In terms of the average population, their medals are 10 times that of the former Soviet Union and 13 times that of the United States. Such outstanding Olympic results are undoubtedly a miracle in the history of the East German Olympics. In fact, the former East Germany organizes about 10,000 athletes to take stimulants systematically every year. The country spends more than 5 million marks on the research and development of new stimulants every year.
In a program called [Komplex08] alone, thousands of athletes were required to take a blue pill that was said to be a vitamin. That is actually an anabolic steroid such as [dehydromethyltestosterone].
Many athletes who used stimulants did not even know about this. The following was not only the glory of East Germany winning 519 medals in the Olympics, but also the tragedy of these athletes suffering from cancer, heart and muscle diseases, and liver and bone damage.
From Divine Drugs to Forbidden Drugs
In 1961, in order to ban the use of stimulants in the Olympic Games, the IOC Medical Commission was established in Athens, Greece. In the 1964 Tokyo Olympics, the IOC Medical Commission conducted a small-scale test of several drugs on cyclists on an experimental basis, which was also the first time that stimulants were tested in the Olympics.
In early 1968, before the opening of the 10th Winter Olympics, the IOC Medical Commission officially announced the list of banned drugs specially drawn up for doping tests at the Grenoble Winter Olympics in France.
At that time, banned drugs only included:
Sympathomimetic amines (e.g. Amphetamine), ephedrine and similar drugs;
Stimulant of Central Mental System (Strychnine) and Stimulant;
Anesthetics and analgesics (e.g. Morphine) and similar drugs;
Anti-inhibitors (e.g. IMAO), imipramine and similar drugs;
Strong tranquilizers (e.g. Phenothiazine).
These are still the most commonly used drugs in doctors’ hands.
At present, the two most common examination methods are urine examination and blood examination.
The principle of urine testing is very simple. After the human body takes or injects drugs, these drugs and their metabolites will appear in urine more or less within a certain period of time. The testing personnel can check whether these athletes have used stimulants by making quantitative and qualitative tests on the urine of athletes.
However, the emergence of the latest high-resolution mass spectrometer has made a great leap and development in detection technology. In the past, what could not be found after stopping taking stimulants for two weeks now cannot escape the law of high technology even if the interval is 50-60 days.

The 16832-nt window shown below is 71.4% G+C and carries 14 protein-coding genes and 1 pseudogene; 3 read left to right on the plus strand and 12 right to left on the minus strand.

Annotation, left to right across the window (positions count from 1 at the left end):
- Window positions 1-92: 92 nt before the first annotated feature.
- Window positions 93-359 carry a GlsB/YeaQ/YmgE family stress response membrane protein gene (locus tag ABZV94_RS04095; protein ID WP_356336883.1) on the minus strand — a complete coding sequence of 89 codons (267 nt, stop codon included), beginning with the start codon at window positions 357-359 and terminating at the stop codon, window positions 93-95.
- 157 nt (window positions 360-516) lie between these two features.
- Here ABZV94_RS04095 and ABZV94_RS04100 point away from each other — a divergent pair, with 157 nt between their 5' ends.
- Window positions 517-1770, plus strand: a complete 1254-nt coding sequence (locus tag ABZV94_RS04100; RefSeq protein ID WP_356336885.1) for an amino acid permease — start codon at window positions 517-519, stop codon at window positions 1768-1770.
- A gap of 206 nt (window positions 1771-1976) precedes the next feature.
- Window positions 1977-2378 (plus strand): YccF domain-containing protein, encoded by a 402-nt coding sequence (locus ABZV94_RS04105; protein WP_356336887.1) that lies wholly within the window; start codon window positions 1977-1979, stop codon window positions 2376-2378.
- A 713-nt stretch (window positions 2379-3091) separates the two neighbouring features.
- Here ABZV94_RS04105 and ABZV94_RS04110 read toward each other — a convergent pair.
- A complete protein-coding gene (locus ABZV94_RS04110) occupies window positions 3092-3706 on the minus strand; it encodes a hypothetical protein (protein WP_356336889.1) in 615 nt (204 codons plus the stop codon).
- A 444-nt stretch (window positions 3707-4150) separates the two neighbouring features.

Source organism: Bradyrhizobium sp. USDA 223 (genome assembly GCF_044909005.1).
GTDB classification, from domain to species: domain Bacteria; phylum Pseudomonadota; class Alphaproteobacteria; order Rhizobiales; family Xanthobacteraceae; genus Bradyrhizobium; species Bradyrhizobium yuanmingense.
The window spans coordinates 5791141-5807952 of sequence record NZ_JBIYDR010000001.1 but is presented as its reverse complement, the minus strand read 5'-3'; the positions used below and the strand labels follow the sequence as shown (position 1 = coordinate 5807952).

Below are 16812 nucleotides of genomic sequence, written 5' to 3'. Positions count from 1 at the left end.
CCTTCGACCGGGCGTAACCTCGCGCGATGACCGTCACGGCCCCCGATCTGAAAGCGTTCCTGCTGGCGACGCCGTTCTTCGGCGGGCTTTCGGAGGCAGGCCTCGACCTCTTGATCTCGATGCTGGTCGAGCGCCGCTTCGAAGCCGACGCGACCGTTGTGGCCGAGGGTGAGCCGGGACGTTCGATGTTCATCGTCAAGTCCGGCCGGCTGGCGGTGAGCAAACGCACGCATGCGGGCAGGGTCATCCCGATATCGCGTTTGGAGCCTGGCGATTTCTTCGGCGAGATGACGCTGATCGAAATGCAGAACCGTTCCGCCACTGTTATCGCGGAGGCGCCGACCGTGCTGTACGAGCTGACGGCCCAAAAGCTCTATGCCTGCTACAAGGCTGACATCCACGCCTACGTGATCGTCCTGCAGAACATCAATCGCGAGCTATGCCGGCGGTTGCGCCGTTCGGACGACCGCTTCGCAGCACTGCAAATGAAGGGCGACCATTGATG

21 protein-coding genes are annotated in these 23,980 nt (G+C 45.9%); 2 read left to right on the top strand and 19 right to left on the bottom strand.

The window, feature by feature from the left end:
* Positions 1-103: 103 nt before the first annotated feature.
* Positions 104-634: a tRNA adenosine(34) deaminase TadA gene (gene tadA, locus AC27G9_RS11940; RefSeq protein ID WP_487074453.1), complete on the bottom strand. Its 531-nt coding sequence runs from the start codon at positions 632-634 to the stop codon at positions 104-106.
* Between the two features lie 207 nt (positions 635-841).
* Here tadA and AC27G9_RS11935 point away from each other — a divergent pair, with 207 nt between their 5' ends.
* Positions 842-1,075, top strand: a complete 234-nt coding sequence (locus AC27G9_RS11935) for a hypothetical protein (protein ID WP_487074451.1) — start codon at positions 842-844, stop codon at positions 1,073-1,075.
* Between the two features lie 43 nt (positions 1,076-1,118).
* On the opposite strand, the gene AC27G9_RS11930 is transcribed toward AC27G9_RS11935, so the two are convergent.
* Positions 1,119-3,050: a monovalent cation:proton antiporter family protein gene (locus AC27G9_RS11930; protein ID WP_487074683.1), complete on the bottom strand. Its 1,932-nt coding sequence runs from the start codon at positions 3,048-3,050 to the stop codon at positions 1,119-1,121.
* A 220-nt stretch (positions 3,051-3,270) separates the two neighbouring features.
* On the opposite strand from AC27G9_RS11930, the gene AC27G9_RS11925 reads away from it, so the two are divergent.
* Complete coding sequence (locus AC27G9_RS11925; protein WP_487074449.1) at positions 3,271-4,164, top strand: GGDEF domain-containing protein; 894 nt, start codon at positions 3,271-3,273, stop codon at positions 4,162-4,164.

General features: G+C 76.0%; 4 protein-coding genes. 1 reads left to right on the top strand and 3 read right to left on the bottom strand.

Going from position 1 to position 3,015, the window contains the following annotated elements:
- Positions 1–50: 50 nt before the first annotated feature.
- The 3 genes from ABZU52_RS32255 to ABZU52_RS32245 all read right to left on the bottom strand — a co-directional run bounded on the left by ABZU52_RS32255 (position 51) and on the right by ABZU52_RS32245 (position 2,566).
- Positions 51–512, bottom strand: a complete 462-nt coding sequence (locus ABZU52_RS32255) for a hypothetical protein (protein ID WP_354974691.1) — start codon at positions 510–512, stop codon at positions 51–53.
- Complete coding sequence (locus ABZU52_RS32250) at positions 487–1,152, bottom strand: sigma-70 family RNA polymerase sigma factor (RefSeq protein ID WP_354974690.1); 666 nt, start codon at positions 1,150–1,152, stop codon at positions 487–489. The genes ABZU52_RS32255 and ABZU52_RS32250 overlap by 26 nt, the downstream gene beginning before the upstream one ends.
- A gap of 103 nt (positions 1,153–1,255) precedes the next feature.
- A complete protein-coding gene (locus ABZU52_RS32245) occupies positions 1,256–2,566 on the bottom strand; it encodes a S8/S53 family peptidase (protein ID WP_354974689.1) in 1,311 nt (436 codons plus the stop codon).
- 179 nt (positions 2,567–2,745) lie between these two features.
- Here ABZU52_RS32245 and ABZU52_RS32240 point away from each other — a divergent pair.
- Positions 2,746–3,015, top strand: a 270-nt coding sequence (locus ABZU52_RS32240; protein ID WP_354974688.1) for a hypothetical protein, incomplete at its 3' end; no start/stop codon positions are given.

However, some prohibited drugs are difficult to find in urine tests at present, such as peptides, hormones and similar products such as erythropoietin (EPO), human growth hormone (hGH), etc., while blood tests can make up for this deficiency.
[Ban] Always Lags Behind the Update of Doping
In a sense, the more stringent the test is, the more stimulants will be forced to be replaced. Deceivers can always find some new drugs and methods to defeat the test system. Anabolic steroids are banned, and growth hormone and erythrocyte growth hormone are widely used.
Stimulants such as amphetamines and ephedrine, which are easy to detect, are gradually decreasing and replaced by various ways that are less easy to detect and can enhance athletes’ personal abilities.
For example, in the 1970s, blood transfusion (athletes draw some blood from themselves to save it and inject it back into the body before the competition, so as to increase the number of red blood cells and deliver more oxygen to muscles, thus improving exercise ability) became popular in the Olympic Games.
This method is also familiar to doctors, and it is also one of the common preparation methods to reduce blood transfusion during surgery. However, it was not until the 1994 Winter Olympics that the International Olympic Committee began to carry out relevant tests.
Erythropoietin (EPO) is a new type of stimulant that has gained popularity in recent years. It was originally a drug for treating blood diseases such as anemia. Because it promotes erythropoiesis and improves the body’s endurance, it is used as a stimulant by many endurance athletes. EPO was banned as early as the 1990s, but people could not detect this stimulant before the 2000 Sydney Olympics.
No wonder some people say that the Olympic Games are not only the venues for sports events, but also the venues for biomedical technology-from now on, the situation is very serious.
And doctors and medical scientists, in this way, quietly took part in such a grand gathering and launched a cat-and-mouse competition.